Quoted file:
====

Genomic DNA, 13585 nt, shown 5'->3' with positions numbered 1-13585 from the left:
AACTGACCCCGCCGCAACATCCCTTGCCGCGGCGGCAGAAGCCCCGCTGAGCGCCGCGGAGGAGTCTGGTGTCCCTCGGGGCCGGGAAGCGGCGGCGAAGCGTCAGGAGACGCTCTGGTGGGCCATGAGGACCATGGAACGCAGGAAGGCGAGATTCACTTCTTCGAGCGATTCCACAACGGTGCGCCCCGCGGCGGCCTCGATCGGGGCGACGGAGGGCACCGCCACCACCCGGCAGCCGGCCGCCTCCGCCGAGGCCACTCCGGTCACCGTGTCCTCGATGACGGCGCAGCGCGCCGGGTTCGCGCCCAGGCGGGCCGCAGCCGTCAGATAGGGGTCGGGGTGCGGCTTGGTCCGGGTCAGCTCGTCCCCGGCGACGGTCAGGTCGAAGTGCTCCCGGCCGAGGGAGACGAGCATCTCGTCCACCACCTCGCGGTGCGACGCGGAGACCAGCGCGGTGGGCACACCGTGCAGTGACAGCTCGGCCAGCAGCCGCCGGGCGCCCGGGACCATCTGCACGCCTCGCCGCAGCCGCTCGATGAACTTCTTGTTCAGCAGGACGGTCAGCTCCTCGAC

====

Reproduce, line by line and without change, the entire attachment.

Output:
Genomic DNA, 13585 nt, shown 5'->3' with positions numbered 1-13585 from the left:
AACTGACCCCGCCGCAACATCCCTTGCCGCGGCGGCAGAAGCCCCGCTGAGCGCCGCGGAGGAGTCTGGTGTCCCTCGGGGCCGGGAAGCGGCGGCGAAGCGTCAGGAGACGCTCTGGTGGGCCATGAGGACCATGGAACGCAGGAAGGCGAGATTCACTTCTTCGAGCGATTCCACAACGGTGCGCCCCGCGGCGGCCTCGATCGGGGCGACGGAGGGCACCGCCACCACCCGGCAGCCGGCCGCCTCCGCCGAGGCCACTCCGGTCACCGTGTCCTCGATGACGGCGCAGCGCGCCGGGTTCGCGCCCAGGCGGGCCGCAGCCGTCAGATAGGGGTCGGGGTGCGGCTTGGTCCGGGTCAGCTCGTCCCCGGCGACGGTCAGGTCGAAGTGCTCCCGGCCGAGGGAGACGAGCATCTCGTCCACCACCTCGCGGTGCGACGCGGAGACCAGCGCGGTGGGCACACCGTGCAGTGACAGCTCGGCCAGCAGCCGCCGGGCGCCCGGGACCATCTGCACGCCTCGCCGCAGCCGCTCGATGAACTTCTTGTTCAGCAGGACGGTCAGCTCCTCGAC